UK's 'stealth tax' trebles to £25bn, says think tank

·4-min read
Stealth tax Chancellor of the Exchequer Jeremy Hunt arrives to meet children and staff during a visit to Busy Bees Battersea Nursery in south London, after delivering his Budget earlier, in London, Britain. Picture date: Wednesday March 15, 2023. Stefan Rousseau/Pool via REUTERS
Stealth tax: Chancellor Jeremy Huntis freezing the income tax personal allowance at £12,570 . Photo: Stefan Rousseau/Pool via Reuters

The size of the UK’s "stealth tax" threshold freeze will almost treble to £25bn by 2027-28, according to a think tank.

Chancellor Jeremy Hunt is freezing the income tax personal allowance at £12,570 and the threshold for the higher rate of income tax at £50,270 — instead of uprating them in line with last September’s inflation figure of 10.1%.

Next year’s freeze alone is set to raise £12bn a year by the time of the final freeze in 2027-28, the Resolution Foundation said.

These thresholds have now been frozen since 2021-22, and are set to remain frozen until April 2028. That six-year freeze is set to raise £25bn by 2027-28 — almost triple the £9bn forecast when it was announced in March 2021 and extended by a further two years in the 2022 Autumn Statement.

In a report, Resolution Foundation said: “Perhaps the most important piece of personal tax policy in 2023-24, though, is the decision not to raise the starting point for income tax and personal national insurance, nor the higher rate threshold.

“These remain frozen at £12,570 and £50,270 respectively, and are set not to rise before April 2028.

Read more: National living wage rise to give 'significant' pay boost to 1.7 million UK workers

“If the usual CPI (Consumer Prices Index) uprating had happened this April, then those thresholds would be rising by 10.1% to £13,840 and £55,340.

“For a basic-rate paying employee, that change would have been worth just over £400 (including national insurance, or £250 without), while a higher-rate payer would have gained over £900 overall.”

Still, many benefits and the state pension are rising by 10.1% in the new tax year.

More than 8 million households receiving means-tested benefits will also benefit from enhanced cost of living payments in 2023-24, worth £900 over the next year.

Pensioners and those receiving disability benefits will see their additional payments repeated in 2023-24 and many workers will benefit from a 9.7% rise in the National Living Wage from April.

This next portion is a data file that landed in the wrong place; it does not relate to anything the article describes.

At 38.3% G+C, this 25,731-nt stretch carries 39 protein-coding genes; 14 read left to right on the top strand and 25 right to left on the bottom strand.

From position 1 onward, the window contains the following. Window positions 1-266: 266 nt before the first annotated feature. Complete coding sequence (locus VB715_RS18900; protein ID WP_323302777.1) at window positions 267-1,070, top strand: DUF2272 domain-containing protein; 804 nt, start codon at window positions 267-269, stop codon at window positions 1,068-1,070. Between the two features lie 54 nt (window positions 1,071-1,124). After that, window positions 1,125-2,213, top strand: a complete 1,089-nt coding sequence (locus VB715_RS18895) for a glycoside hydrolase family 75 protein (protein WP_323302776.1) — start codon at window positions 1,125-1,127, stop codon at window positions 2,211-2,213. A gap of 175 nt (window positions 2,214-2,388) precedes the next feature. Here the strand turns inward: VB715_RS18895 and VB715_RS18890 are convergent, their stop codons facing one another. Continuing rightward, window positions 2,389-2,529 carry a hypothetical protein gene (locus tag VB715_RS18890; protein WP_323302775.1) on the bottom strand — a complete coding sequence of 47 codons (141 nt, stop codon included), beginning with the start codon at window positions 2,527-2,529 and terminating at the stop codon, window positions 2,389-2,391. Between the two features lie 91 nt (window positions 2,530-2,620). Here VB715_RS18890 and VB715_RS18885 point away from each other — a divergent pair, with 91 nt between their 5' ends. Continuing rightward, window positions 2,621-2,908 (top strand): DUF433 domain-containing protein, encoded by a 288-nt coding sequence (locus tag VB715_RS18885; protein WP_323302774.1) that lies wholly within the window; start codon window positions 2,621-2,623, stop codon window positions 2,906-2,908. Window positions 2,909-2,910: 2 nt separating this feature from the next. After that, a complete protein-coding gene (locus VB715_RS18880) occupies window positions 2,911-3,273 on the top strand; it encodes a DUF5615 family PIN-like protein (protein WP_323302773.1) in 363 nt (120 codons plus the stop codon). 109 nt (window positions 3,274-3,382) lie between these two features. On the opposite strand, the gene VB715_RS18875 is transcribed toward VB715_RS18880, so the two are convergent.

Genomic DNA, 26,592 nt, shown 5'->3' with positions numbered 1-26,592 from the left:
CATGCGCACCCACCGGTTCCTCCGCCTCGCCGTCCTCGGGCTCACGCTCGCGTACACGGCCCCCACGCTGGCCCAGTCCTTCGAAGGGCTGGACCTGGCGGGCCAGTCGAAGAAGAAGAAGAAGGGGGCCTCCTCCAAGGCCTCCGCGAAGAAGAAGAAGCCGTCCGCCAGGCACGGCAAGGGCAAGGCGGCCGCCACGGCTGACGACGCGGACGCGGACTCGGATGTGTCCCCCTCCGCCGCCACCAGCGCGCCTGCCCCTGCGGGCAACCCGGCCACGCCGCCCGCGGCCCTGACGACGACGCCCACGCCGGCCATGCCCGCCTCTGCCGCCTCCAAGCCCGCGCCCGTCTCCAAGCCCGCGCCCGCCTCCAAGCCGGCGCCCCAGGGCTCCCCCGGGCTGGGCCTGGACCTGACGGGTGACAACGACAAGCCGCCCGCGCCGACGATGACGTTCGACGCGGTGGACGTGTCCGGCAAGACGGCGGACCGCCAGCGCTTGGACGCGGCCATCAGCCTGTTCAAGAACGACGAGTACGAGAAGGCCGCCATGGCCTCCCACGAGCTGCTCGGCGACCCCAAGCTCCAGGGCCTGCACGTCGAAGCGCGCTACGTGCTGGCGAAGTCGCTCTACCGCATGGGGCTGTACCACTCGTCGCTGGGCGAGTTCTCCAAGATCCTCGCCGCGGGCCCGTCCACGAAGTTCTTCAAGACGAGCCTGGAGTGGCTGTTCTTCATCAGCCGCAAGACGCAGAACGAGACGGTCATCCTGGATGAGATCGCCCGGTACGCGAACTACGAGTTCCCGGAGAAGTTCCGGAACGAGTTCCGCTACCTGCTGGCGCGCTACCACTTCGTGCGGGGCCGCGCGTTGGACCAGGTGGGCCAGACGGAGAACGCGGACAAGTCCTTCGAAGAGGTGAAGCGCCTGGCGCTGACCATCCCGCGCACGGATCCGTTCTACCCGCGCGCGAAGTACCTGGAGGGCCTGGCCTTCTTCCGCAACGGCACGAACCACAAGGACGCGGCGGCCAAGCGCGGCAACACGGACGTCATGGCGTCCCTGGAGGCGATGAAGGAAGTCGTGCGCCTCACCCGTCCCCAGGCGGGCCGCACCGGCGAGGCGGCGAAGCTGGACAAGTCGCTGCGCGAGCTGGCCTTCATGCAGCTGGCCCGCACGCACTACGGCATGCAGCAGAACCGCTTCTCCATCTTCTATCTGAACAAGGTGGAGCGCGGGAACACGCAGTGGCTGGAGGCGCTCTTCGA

These increases will be crucial for low-income households to cover rising costs, the think tank said.

Adam Corlett, principal economist at the Resolution Foundation, said: “High inflation has pushed up the projected revenue take from the government’s personal tax threshold freeze to £25bn a year — almost triple the amount forecast when the freeze was introduced. But higher-income households will be the ones most affected by next year’s major tax rises.

“High inflation also means benefits are being uprated by 10.1% in April, which will boost low-income households’ finances, although benefits are only set to fully catch up with price rises after April 2024’s uprating.

The average B and D council tax bill in England will rise by 5.1% in April, equivalent to £99, while low-income households that rent remain under pressure from the continued freeze of the local housing allowance.

Read more: Jeremy Hunt refuses to rule out massive UK fuel duty hike next year

The dividend allowance is falling from £2,000 to £1,000 and then £500 next year and the capital gains tax annual exempt amount is falling from £12,300 to £6,000 and then £3,000 next year.

Resolution Foundation said that, taken together, the tax and benefit changes taking place from April will provide significant support for lower-income households during the cost of living crisis.

The poorest tenth of the population are set to gain £500 on average next year, compared to a loss of £100 for a typical household, and a loss of £1,500 for the richest tenth.

Corlett added: “The myriad of tax and benefit changes introduced this April highlight the challenges of such a patchwork approach to policy, which relies on short-term support schemes, stealth tax rises, and an unfair council tax system. Difficult decisions on tax and spending policies lie ahead, but policymakers should be honest with voters about the trade-offs of these decisions.”

Watch: UK budget: Hunt says Britain to avoid recession, halve inflation

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